Wednesday, April 28, 2010

2 Tone Powder Coating?

A friend and i are thinking about powder coating some engine parts and our rims. we are about to buy all of the supplies including the sandblaster, hot coat powder coating gun, powder and anything else we need. but my question is when we start to do our valve covers on our cars we want to do a 2 tone job. for example we would want the valve cover to be white and the the nissan logo and name to be red. how would we go about doing that? or another example if i wanted my rims to be mirror black but i wanted the lips of the rims to be chrome.2 Tone Powder Coating?
A few things to consider from the coatings performance point of view:





-The valve covers get hot and are exposed to petroleum distillates. Be very sure you get the right powder product and prepare the surfaces correctly or, your paint job will last less than a few hours. Even so, White colors yellow terribly with heat. Expect to be disapointed.





-wheels. This is my specialty. I am inthis industry supplying coatings to OEM and aftermarket wheel guys. Wheel painting is a tedious process. I assume your rims are aluminum. Painting aluminum requires a multistep pretreatment process to get good adhesion. Then a good powder coating for corrosion and durability. Then painting and a good clear coat. The paint is usually baked 30 minutes at 150 Celsius to get good cure and performance. Any air dry coating you might consider will last all of a few months. Chroming and painting are different processes and do not blend well. I applaud you for being creative, but your plan is a tough one to achieve with any long term durability. Good luck. Hope it looks great.2 Tone Powder Coating?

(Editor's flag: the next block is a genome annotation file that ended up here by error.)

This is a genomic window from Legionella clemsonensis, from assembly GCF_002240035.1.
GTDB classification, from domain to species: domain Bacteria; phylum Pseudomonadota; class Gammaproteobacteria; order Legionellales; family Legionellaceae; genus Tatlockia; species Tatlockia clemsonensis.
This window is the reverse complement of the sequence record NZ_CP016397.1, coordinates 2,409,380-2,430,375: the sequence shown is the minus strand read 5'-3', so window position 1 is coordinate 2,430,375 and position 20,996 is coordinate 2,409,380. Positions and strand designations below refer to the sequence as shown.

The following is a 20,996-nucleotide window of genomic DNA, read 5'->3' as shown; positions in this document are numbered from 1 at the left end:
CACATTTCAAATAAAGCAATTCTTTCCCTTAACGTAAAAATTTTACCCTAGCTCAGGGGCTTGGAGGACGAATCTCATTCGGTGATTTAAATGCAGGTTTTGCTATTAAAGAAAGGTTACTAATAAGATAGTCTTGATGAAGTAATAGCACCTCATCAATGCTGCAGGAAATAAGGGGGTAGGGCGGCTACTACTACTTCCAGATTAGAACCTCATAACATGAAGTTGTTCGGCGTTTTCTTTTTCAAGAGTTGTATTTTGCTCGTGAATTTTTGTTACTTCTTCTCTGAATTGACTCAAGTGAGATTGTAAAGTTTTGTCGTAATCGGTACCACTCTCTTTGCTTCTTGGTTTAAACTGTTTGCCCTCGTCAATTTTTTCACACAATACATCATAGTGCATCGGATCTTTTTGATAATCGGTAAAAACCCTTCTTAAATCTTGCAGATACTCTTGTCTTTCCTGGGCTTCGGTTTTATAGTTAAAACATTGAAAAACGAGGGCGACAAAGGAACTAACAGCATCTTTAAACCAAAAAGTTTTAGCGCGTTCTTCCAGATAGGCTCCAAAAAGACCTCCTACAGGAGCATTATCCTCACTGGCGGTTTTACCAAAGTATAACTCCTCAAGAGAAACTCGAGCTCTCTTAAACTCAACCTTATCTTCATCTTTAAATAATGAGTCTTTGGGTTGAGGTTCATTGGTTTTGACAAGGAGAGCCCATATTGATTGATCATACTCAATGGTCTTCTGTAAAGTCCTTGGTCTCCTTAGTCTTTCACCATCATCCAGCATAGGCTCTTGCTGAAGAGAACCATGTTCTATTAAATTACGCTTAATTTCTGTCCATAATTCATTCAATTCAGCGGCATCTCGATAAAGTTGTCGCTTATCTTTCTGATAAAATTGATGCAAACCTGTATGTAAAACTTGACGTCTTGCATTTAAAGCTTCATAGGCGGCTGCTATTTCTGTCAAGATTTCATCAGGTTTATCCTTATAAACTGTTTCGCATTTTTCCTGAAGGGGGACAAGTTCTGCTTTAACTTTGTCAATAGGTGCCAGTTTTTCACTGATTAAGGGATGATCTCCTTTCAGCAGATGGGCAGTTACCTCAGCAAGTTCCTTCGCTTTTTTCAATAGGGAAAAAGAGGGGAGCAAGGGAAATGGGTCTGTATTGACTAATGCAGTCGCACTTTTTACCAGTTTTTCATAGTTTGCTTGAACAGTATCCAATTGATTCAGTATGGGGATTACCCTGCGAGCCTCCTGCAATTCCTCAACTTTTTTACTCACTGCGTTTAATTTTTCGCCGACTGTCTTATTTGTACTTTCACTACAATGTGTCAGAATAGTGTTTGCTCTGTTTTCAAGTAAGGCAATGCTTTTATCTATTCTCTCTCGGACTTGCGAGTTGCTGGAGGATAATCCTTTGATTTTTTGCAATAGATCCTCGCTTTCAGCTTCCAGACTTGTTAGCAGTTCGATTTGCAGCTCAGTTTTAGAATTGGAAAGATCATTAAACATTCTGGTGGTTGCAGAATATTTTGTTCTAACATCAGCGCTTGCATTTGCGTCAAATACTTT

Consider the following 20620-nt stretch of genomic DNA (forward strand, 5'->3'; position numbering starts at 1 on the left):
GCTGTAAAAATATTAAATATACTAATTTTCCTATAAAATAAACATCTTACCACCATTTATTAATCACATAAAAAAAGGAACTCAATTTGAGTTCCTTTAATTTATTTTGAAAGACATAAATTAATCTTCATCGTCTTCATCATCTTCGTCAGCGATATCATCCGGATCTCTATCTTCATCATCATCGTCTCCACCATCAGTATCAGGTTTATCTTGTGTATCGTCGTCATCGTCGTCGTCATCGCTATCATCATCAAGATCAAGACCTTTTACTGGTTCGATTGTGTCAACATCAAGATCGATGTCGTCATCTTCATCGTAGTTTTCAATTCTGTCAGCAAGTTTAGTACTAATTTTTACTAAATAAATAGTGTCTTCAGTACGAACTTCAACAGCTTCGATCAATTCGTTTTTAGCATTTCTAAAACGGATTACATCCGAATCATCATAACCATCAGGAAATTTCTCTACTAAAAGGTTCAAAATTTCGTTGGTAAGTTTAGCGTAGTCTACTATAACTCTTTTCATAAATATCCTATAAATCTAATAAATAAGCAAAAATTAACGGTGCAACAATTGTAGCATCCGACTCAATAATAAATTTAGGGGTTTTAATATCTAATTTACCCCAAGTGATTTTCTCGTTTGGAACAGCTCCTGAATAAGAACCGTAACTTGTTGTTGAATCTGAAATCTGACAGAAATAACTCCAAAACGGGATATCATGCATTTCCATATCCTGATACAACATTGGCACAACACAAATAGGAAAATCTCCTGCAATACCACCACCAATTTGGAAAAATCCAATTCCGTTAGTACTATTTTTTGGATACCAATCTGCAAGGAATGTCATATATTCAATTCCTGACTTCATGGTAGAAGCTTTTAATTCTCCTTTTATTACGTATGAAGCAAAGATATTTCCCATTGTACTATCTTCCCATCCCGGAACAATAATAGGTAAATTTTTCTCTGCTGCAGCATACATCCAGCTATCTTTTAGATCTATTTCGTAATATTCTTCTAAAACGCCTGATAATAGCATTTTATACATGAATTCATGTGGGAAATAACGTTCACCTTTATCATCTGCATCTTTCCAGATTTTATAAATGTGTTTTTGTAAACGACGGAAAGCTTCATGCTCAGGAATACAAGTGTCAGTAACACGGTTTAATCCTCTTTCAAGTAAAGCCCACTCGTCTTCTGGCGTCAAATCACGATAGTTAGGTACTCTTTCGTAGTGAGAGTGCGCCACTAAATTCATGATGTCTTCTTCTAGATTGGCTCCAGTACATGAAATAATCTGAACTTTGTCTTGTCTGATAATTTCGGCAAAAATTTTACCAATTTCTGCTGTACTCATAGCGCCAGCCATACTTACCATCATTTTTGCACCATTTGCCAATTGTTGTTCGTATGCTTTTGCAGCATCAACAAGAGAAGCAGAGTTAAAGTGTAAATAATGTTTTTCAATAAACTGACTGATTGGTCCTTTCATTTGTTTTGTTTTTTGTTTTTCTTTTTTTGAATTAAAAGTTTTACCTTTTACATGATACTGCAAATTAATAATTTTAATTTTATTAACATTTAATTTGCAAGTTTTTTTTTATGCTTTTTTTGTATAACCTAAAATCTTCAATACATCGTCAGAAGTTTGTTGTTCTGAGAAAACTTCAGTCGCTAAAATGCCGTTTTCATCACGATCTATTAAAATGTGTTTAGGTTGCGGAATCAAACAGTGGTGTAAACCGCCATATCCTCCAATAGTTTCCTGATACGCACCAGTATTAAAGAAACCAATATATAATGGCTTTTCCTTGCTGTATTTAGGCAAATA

Here's a discussion on a powder coating forum:





http://forum.caswellplating.com/powder-c鈥?/a>





Basically, they came up with two methods: First would be to go all one color, bake it, mask off what you don't want to coat with the second color (like a stencil), remove the masking, and bake it again.





The second method would be to mask off what you don't want one color, spray it, bake it until it's half cured, let it cool, mask off the other color, spray it again, remove the masking, and do a complete curing bake.





I would test out these methods on scrap first. But, they seem reasonable.

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